Wound Drainage Supplies | Drainage Collectors | Wound Irrigation Solutions

Drainage and irrigation is an important aspects of wound care since cleaning the wound of debris and draining the exudate off the wound is essential. These products include drainage collectors, catheter access ports, high pressure jets, Penrose drains, etc. Catheter access ports are a seal between the catheter, drain tube, and the collector. Penrose drains fit snugly around the dressing and help the dressing absorb the exudate. At Shop Wound Care, we offer a number of drainage and irrigation product options from top selling brands such as Hollister, Medline, etc.

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Why is Wound Irrigation important?

Wound irrigation is vital for wound healing, and it is the most effective intervention in wound care that can reduce the risk of infections. It is a non-invasive procedure in which a steady flow of an irrigation solution is used across an open wound to achieve wound hydration. The purpose of wound irrigation is to remove foreign material, decrease bacterial contamination, and remove debris or exudate from the wound's surface. Wound irrigation is indicated for the management of both acute and chronic wounds, especially those undergoing surgical repair, suturing, or debridement.

Drainage and irrigation are important aspects of wound care since cleaning the wound of debris and draining the exudate of the wound are essential for healing. At Shop Wound Care, we offer high-quality irrigation and drainage supplies from top-selling brands such as BSN, Medline, etc. These products include irrigation solutions, irrigation shields, bulb syringes, wound drains, drainage collectors, etc. The body fluids may splash and spray due to the use of pressure while irrigating a wound, and BSN Splashcap Wound Irrigation Shield helps prevent that.

Important things to consider while performing Wound Irrigation?

  • The doctor will assess the wound, and an appropriate solution and the amount are selected for wound irrigation.
  • Wounds are to be irrigated every time you change the dressing.
  • Irrigation may be performed under local anesthesia, depending on the extent of the wound.
  • The procedure should be performed under strict aseptic conditions. Before starting the process, one should wash hands properly, don gloves, a face mask, and eye protection gear to help avoid contamination of the wound and get protection from body fluids.
  • Normal saline is the commonly used irrigation solution; however, there is evidence that tap water can result in faster wound healing, provided that a clean water source is available.
  • Pressure is the key to effective irrigation. Too little pressure will not remove the surface bacteria, leading to infection. Too much pressure can push the bacteria and foreign material deeper into the wound and damage delicate granulation tissue.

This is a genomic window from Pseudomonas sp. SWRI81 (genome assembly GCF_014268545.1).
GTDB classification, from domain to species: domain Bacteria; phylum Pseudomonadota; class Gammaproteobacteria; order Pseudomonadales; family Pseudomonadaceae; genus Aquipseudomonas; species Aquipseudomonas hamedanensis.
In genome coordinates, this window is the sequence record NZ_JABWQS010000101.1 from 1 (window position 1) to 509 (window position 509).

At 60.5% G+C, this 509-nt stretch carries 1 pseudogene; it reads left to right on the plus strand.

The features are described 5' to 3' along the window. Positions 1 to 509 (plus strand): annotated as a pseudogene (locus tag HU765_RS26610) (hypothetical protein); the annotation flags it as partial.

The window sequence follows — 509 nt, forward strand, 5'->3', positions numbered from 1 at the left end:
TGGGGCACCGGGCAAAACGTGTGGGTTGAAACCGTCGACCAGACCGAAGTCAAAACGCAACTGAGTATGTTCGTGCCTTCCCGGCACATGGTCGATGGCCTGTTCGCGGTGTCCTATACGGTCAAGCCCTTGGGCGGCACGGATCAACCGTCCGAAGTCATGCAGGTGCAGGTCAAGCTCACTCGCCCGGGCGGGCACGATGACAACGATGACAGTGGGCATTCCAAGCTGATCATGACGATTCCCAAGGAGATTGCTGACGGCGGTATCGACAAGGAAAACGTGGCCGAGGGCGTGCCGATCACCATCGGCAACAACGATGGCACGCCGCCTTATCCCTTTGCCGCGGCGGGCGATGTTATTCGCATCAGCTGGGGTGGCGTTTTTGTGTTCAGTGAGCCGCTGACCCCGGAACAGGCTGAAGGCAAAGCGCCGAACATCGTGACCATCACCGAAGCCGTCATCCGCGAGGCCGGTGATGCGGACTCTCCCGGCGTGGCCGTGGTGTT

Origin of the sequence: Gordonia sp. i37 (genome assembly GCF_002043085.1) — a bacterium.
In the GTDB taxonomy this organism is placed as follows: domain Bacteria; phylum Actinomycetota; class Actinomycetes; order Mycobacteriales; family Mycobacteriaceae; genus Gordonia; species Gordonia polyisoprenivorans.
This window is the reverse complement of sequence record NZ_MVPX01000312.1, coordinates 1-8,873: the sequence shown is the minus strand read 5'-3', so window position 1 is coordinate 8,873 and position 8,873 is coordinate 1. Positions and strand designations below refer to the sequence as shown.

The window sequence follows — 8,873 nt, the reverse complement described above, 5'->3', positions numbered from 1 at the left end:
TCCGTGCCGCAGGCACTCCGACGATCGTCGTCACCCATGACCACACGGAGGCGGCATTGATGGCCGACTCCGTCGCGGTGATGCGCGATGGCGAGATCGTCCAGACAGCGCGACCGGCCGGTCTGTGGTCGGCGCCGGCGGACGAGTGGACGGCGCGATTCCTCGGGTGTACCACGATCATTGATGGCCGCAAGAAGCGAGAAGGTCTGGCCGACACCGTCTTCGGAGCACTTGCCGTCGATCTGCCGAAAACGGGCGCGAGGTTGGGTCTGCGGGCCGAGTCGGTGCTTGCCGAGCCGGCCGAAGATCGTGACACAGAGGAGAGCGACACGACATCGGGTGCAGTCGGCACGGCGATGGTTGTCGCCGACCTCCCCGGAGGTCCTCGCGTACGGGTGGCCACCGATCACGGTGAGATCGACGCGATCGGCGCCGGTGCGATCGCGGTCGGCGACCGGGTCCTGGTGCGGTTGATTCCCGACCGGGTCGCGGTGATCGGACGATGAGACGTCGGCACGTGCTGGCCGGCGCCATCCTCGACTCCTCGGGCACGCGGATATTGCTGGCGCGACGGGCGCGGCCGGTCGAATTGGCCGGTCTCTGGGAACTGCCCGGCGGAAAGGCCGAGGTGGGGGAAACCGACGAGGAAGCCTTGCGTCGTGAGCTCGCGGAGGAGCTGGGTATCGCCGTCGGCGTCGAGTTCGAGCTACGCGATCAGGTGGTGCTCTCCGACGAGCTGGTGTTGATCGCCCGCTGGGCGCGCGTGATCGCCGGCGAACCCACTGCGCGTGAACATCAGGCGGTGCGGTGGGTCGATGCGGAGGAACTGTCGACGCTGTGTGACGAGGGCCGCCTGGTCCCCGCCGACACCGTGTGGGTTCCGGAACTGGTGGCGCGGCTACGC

What is a Surgical Drain?

After surgery, fluids may collect inside the body in the surgical area, which can lead to an infection or other problems. A wound drain is a small plastic tube that allows the fluids to flow out. The doctor puts the wound drain during the surgery, which sticks out of the body until removed. The plastic tube connects to a small bag that collects the fluid drained from the surgical site. Not all surgeries require a drain, and your surgeon will recommend you one if necessary.

Types of Wound Drains

Open Drainage Systems

Open drainage systems like Penrose drains are inserted into the body cavity or the wound to remove exudates. They are not sutured in but secured with a safety pin at the end to keep the drain from getting pulled inside. The end of the drain is covered by a bandage to collect the drainage. McKesson Wound Drain Tube is a single-use drain.

Closed Drainage Suction Systems

Closed drainage systems like a JP drain use a vacuum to draw fluids out of the wound into a closed system. These drains may be sutured to keep them in place. Jackson-Pratt Flat Silicone Drain without Trocar Kit features clear reservoirs and graduations, which makes it easy to identify and measure exudates.

How does a JP Drain work?

The Jackson Pratt drain comprises two components: a thin rubber tube and a soft, round grenade-shaped squeeze bulb. One end of the tube is placed in the area where fluid may build-up, and the other end comes out from a small incision in the skin. The squeeze bulb is attached to this end. When the bulb is compressed, the drain will automatically suction fluid out. The bulb has to be squeezed very well, and the drain tab has to be closed for the suction to work.

How do I empty the Wound Drain?

The bulb is to be emptied when it is half full.

  • Wash hands with soap and water.
  • Remove the plug out of the bulb.
  • Empty the fluid into a measuring cup.
  • Clean the plug with an alcohol swab.
  • Squeeze the bulb until all the air is removed and the bulb is flat.
  • Put the plug back in. The bulb should remain flat until it starts to fill with fluid again.
  • Measure the amount of fluid you emptied from the drain and the date and time of the collection.
  • Flush the fluid down the toilet. 
  • Wash your hands well.

Where to buy Wound Drains and Drainage Systems online?

Shop Wound Care offers a wide collection of wound irrigation and drainage products that help facilitate wound management and reduce the chances of infections. These drainage supplies are from the industry leaders like Cardinal Health, Mckesson, Hollister, etc. Place an order today!

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